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Russia Reform Monitor - No. 2125
Rethinking Russia's tax code;
Regions rail against the federal center
Edited by Amanda Azinheira, Kaitlyn Johnson and Garrett Lynch
March 30, 2017
Russia's Finance Ministry, Economic Development Ministry, and the government-connected Center for Strategic Research (CSR) are actively developing reform proposals that could lead to the introduction of a more progressive tax system, replacing Russia's current flat income tax rate. According to The Moscow Times, the proposed legislation would raise both the personal income tax and the value-added tax (VAT), which would allow income below a minimum threshold to be non-taxable, a welcome development for the growing poor within Russian society. The new movement comes in the wake of President Putin's call, back in December, for reform of the country's tax system in order to boost growth in a largely-stagnant economy. The proposal, however, is still in its infancy, and has yet to be presented to the President.
Vladimir Milov, a leader of the Russian opposition party "Democratic Choice," is organizing an march in coming days to commemorate government critic and former Deputy Prime Minister Boris Nemtsov, who was shot dead outside the Kremlin in February of 2015. According to Radio Free Europe/Radio Liberty, the governmental response has not been long in coming; Milov has already received an official warning from Moscow prosecutors that he may face administrative or even criminal charges should the march incite "social enmity" or "public disorder." Previous marches commemorating Nemtsov have faced a similar backlash from both government officials and Kremlin supporters.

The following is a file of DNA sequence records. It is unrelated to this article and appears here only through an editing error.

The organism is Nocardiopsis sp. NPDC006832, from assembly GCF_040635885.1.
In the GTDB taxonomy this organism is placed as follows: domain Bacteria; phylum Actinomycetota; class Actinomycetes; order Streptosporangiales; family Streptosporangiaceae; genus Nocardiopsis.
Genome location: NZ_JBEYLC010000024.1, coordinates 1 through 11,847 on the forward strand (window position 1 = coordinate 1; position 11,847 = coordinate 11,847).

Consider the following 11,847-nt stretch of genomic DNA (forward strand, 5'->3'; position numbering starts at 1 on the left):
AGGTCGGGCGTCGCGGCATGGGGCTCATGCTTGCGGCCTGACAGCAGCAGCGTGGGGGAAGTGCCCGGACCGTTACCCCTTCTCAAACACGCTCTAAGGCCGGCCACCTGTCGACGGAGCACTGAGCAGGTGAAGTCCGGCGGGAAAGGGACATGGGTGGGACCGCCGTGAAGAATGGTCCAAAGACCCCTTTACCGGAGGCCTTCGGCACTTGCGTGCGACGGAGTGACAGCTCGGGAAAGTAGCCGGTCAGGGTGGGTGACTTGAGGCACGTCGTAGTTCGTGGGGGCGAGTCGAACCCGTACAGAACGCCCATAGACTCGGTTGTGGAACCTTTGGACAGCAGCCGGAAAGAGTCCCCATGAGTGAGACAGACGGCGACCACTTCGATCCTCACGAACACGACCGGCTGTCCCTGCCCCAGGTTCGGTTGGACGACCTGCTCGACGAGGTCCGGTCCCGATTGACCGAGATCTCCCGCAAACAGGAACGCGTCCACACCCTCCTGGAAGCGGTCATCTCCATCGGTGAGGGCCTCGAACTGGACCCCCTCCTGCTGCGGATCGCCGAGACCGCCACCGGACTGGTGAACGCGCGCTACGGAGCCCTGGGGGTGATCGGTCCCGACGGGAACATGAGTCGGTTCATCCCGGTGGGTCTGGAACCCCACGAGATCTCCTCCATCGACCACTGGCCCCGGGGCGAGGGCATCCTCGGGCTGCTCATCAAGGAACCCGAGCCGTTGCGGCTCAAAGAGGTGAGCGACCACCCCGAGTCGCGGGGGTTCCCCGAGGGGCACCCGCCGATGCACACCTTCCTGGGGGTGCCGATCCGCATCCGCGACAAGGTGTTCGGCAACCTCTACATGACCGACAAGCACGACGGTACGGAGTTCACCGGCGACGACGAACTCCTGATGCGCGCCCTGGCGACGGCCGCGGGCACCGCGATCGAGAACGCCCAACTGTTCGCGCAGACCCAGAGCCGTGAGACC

Fraying relations between Moscow and Russia's regional governments are posing a growing challenge to Russian President Vladimir Putin's grip on power. The Washington Post reports that, amid widespread economic hardship and heightened competition over their share of a shrinking federal budget, the country's governors are increasingly beginning to speak out publicly against the president. Exacerbating the problem, new federal legislation is forcing already cash-strapped regions to spend still more, even as economic support from the Kremlin has declined. The resulting local pressure has generated growing discontent and prompted heightened grassroots activism — an unwelcome development for Putin leading up to 2018 elections.
Thousands have marched in Moscow to commemorate slain political opposition leader and former Deputy Prime Minister Boris Nemtsov. According to Radio Free Europe/Radio Liberty, the march in Russia's capitol - which was mirrored by similar marches in St. Petersburg and Nemtsov's hometown of Nizhny Novgorod - went off without any major incident. Aside from mourning the loss of the country's leading Kremlin critic, many attendees used the occasion to protest issues such as governmental corruption, political repression, and Russia's involvement in the ongoing war in eastern Ukraine.
The self-proclaimed Luhansk People's Republic, a breakaway region in eastern Ukraine, has declared that it will formally adopt the Russian ruble as its official currency. The separatist government of Luhansk, which already uses the ruble alongside the Ukrainian hryvnia, asserted that the measure was adopted in order to stabilize Luhansk's volatile local economy. But, notes The Moscow Times, the move is in step with other integrationist policies promoted by the Kremlin (such as the Russian government's recent decision to recognize documents issued by the separatist governments in eastern Ukraine).
According to the New York Times, former Utah governor and ambassador to China Jon Huntsman is under consideration by the Trump administration to be the next ambassador to Russia. While Huntsman does not claim to have any expertise in Russian affairs, experts have asserted that his experience with "complicated relationships" such as the one between Washington and Beijing would serve him well in Moscow. Huntsman has been outspoken about his criticism of President Putin and of Russia's foreign policy in general. As a result, many believe he would maintain a hard line stance in dealing with the Kremlin if he becomes Washington's envoy to Moscow.